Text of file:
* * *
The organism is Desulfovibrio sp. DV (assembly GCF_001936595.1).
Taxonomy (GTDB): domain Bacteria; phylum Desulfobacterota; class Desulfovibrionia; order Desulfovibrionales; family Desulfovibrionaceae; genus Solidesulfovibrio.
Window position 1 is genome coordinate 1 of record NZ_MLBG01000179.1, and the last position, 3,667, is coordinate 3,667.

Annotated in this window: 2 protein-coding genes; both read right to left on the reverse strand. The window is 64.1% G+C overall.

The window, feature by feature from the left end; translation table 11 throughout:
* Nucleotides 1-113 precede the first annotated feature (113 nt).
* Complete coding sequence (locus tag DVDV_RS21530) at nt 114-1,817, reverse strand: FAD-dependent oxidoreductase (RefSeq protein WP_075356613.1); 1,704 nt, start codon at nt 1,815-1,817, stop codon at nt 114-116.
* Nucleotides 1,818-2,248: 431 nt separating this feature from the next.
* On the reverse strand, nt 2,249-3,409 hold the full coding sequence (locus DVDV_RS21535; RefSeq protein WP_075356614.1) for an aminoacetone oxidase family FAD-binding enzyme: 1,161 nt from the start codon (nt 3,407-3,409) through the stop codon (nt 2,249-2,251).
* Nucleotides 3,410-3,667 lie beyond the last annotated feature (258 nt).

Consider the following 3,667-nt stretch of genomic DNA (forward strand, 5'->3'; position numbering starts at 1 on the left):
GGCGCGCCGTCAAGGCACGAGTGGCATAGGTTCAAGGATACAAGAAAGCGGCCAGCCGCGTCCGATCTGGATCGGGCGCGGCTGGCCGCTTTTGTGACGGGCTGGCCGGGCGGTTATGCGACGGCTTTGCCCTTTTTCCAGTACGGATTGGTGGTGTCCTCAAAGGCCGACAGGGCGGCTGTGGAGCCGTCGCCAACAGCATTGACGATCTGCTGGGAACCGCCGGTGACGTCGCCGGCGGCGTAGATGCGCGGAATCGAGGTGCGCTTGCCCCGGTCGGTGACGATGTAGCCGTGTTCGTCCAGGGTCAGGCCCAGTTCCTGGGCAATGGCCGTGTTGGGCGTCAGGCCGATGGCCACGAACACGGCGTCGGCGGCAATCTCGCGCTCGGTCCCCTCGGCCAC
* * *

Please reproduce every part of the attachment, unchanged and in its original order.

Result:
The organism is Desulfovibrio sp. DV (assembly GCF_001936595.1).
Taxonomy (GTDB): domain Bacteria; phylum Desulfobacterota; class Desulfovibrionia; order Desulfovibrionales; family Desulfovibrionaceae; genus Solidesulfovibrio.
Window position 1 is genome coordinate 1 of record NZ_MLBG01000179.1, and the last position, 3,667, is coordinate 3,667.

Annotated in this window: 2 protein-coding genes; both read right to left on the reverse strand. The window is 64.1% G+C overall.

The window, feature by feature from the left end; translation table 11 throughout:
* Nucleotides 1-113 precede the first annotated feature (113 nt).
* Complete coding sequence (locus tag DVDV_RS21530) at nt 114-1,817, reverse strand: FAD-dependent oxidoreductase (RefSeq protein WP_075356613.1); 1,704 nt, start codon at nt 1,815-1,817, stop codon at nt 114-116.
* Nucleotides 1,818-2,248: 431 nt separating this feature from the next.
* On the reverse strand, nt 2,249-3,409 hold the full coding sequence (locus DVDV_RS21535; RefSeq protein WP_075356614.1) for an aminoacetone oxidase family FAD-binding enzyme: 1,161 nt from the start codon (nt 3,407-3,409) through the stop codon (nt 2,249-2,251).
* Nucleotides 3,410-3,667 lie beyond the last annotated feature (258 nt).

Consider the following 3,667-nt stretch of genomic DNA (forward strand, 5'->3'; position numbering starts at 1 on the left):
GGCGCGCCGTCAAGGCACGAGTGGCATAGGTTCAAGGATACAAGAAAGCGGCCAGCCGCGTCCGATCTGGATCGGGCGCGGCTGGCCGCTTTTGTGACGGGCTGGCCGGGCGGTTATGCGACGGCTTTGCCCTTTTTCCAGTACGGATTGGTGGTGTCCTCAAAGGCCGACAGGGCGGCTGTGGAGCCGTCGCCAACAGCATTGACGATCTGCTGGGAACCGCCGGTGACGTCGCCGGCGGCGTAGATGCGCGGAATCGAGGTGCGCTTGCCCCGGTCGGTGACGATGTAGCCGTGTTCGTCCAGGGTCAGGCCCAGTTCCTGGGCAATGGCCGTGTTGGGCGTCAGGCCGATGGCCACGAACACGGCGTCGGCGGCAATCTCGCGCTCGGTCCCCTCGGCCAC